If your team’s considering baking customer identity and access management (CIAM) capabilities into your offering, using an open-source CIAM tool (and saving some money on tech!) sounds pretty appealing.
We get it. Right now your top priority is getting your product out to the market so that you can start acquiring customers … and fast.
But let’s pump the brakes for a moment. Before making a decision about whether to buy a vendor-supported product or rely on an open-source one, make sure you understand the pros and cons of each to determine which will work best for your org not just today but over the long term. (Psst: We talk at length about the pros and cons of open-source CIAM solutions in our handy guide, An Evaluator's Guide to Buying or Building CIAM.)
Let’s take a closer look at open-source CIAM. We’ll highlight several things to consider as you’re evaluating solutions and deciding which is right for you.
#1: Consider how much control you need to have over your CIAM solution.
The reality is that any organization that’s using open-source technology will never have full control over the destiny of the project.
For example, you might find yourself using certain features or components of the tech that the provider later decides they don’t want to maintain. (Cue the dev team scramble.)
And maybe that doesn’t send you into a panic because you’re one of the lucky ones who has a bajillion developers on your team and the bandwidth to, for example, quickly re-create a feature you need in your CIAM tool if the open-source feature suddenly disappears, or address a security issue that pops up.
But if you’re like most engineering teams out there, you’re short on resources and won’t always be able to spare a few of your developers to focus solely on your CIAM tech at a moment’s notice. That’s something to take into consideration as you’re deciding which path to take.
Don’t forget that as your org scales, you’ll have different (and more!) priorities to juggle. Because once you get past the “let’s get this thing out into the wild” phase, you’ll inevitably have more requests and requirements to consider from your sales and marketing teams, or even new partners. Make sure you’ve got enough control over your solution to be able to pivot quickly when those requests from other stakeholders start rolling in (because they will, and you’ll get to that point faster than you think).
#2: Think about how much technical support you’ll want (or need).
While open-source projects and the communities supporting them always have good intentions, relying on the community to help when you run into the inevitable technical hiccups can be tricky – especially if you’re on a tight timeline. When it exists, open-source product support can be inconsistent.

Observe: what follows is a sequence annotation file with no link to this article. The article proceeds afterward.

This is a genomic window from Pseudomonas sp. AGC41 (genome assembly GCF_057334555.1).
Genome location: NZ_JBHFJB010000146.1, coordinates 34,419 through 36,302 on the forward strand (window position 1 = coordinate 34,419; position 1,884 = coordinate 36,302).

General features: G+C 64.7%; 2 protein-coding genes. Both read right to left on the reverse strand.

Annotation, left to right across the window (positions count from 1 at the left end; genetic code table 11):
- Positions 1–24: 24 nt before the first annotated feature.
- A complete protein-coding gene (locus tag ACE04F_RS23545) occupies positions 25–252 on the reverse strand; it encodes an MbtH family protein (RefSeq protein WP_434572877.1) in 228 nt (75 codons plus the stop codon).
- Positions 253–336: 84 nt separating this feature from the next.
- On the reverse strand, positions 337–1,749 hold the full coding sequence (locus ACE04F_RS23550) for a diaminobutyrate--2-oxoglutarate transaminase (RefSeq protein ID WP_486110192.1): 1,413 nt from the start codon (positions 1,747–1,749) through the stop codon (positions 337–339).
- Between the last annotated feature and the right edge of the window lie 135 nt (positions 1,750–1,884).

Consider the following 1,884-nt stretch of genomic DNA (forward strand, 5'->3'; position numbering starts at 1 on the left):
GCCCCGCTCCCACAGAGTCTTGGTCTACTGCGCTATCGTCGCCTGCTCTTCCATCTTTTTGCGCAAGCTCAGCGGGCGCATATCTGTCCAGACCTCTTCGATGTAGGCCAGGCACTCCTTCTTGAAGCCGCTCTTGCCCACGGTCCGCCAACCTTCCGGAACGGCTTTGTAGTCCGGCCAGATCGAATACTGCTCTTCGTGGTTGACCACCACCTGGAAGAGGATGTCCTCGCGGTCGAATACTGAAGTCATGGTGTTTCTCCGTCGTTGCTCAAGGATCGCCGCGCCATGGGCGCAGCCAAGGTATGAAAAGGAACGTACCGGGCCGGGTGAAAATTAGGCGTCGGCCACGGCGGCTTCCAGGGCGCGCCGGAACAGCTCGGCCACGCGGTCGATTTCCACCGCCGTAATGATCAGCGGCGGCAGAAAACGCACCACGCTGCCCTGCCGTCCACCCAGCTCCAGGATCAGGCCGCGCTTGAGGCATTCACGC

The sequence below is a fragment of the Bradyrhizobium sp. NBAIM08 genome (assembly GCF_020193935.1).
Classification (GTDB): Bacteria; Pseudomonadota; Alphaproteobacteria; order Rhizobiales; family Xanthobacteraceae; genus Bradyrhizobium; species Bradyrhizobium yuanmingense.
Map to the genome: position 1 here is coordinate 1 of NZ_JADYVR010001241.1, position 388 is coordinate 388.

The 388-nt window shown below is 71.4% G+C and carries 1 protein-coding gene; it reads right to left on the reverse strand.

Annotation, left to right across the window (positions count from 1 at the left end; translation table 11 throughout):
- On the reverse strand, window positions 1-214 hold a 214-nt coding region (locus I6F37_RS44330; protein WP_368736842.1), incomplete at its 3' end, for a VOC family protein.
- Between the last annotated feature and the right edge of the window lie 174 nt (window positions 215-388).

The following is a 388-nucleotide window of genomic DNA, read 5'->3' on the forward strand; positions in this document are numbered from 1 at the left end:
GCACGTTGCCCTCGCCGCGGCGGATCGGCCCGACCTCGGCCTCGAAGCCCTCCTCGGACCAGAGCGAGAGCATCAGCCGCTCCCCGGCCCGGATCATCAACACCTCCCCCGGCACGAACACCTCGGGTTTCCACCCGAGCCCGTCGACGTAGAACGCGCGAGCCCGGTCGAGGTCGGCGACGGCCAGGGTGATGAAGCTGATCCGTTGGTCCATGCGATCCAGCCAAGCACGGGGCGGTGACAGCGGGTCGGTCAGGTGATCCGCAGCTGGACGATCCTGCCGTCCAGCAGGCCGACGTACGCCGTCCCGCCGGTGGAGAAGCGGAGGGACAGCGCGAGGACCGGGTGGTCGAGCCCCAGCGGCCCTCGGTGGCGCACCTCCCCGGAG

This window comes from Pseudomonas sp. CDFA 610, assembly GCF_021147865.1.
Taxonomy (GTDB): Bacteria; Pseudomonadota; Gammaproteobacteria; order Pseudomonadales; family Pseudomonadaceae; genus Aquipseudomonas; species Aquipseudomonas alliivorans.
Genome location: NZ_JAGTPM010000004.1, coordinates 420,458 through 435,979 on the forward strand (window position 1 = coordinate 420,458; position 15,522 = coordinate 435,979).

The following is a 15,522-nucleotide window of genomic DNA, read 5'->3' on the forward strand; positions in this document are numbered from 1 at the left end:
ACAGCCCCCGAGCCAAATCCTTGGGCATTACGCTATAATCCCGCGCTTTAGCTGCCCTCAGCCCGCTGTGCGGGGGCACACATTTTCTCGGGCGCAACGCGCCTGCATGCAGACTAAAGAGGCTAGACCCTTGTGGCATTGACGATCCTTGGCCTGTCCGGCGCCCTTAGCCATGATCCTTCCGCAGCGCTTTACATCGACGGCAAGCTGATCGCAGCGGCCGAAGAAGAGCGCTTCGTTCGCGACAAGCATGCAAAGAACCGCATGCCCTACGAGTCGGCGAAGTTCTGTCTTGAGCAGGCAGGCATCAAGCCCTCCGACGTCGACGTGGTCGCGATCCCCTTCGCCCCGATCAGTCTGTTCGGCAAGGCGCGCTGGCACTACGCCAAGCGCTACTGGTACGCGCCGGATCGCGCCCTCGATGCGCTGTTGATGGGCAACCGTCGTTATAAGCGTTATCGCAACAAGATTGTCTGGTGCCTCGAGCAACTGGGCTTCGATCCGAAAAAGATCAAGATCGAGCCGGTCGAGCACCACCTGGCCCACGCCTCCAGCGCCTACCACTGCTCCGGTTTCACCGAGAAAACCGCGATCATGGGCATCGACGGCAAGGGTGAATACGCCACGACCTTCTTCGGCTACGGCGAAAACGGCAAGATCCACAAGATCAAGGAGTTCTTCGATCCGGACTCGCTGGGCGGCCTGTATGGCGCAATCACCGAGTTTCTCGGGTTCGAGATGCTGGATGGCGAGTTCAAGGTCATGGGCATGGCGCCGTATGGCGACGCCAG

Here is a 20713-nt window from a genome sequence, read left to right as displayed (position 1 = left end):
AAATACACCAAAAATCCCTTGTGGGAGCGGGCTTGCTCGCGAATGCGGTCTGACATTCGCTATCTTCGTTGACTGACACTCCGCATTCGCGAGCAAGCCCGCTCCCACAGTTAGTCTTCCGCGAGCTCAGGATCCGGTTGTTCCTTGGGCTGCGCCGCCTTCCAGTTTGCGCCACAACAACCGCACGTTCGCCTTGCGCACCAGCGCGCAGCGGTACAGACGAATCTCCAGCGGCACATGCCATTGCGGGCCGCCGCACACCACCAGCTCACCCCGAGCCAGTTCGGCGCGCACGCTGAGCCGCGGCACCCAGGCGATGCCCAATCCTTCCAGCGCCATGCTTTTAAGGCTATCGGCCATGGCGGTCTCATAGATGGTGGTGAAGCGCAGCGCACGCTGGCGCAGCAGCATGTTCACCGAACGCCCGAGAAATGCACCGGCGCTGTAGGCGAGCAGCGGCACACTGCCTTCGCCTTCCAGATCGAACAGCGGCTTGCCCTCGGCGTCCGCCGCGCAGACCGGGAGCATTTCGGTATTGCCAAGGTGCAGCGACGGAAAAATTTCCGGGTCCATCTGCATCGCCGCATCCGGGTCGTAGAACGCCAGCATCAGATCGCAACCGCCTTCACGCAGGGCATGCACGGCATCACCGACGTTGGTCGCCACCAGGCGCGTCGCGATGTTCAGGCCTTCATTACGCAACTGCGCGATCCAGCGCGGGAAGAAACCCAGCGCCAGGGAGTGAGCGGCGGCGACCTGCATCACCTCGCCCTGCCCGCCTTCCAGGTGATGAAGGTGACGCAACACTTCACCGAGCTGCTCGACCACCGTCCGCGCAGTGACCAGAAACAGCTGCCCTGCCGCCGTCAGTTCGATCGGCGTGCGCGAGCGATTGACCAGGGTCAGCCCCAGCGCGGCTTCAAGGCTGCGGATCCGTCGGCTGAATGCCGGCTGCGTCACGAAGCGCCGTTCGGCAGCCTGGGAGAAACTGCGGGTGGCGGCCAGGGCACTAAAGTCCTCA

#3: Determine your total cost of ownership.
While an open-source CIAM tool may seem less expensive than a vendor-supported one at first glance, spend some time thinking about additional costs that you may encounter along the way.
Potential costs to consider include hosting and compute hosts to run CIAM tech, not to mention you might need to hire (and train and retain) new engineering team members – or a few consultants – to help deploy and maintain your CIAM tool.
#4: Decide what kind of service level commitments you want, if any.
Having rigorous service level commitments with tech providers is important, especially when your customers have to use them to access your products.
If you decide to use open-source tech for your CIAM needs – or frankly if you’re using open-source tech for anything – we strongly recommend that you have some kind of service level commitment in place with the provider.
Take this one step further and go talk with another security or product leader who is already using the same provider. Ask about their service level commitments. Are they useful? Did the provider offer support when that team needed it? When it comes to your customers’ experience, the stakes are high..
#5: Review the licensing requirements offered by open-source tech providers.
Not all open-source licenses are created equal, and they don’t necessarily work in your favor.
Keep an eye out for open-source licenses that require any changes or customizations you make to be shared with the broader community. If you’d be required to do this, think about whether you’d be at risk of exposing any special sauce or IP that your team developed. Adopting a “sharing is caring” mantra is sometimes fine, but not necessarily a good thing when it comes to all the magic your engineers are constantly creating. Think through the potential risks to your brand before committing to any open-source licensing agreements.
What to consider when evaluating a CIAM solution
Whether or not you’re still interested in exploring an open-source CIAM solution or are thinking of choosing a vendor-supported one, we created an entire guide for you that’ll make your decision-making process easier.
The best part? It’s completely free. Grab your copy of An Evaluator's Guide to Buying or Building CIAM today.
Have more questions for us about CIAM solutions? We’d love to chat. Send us a note.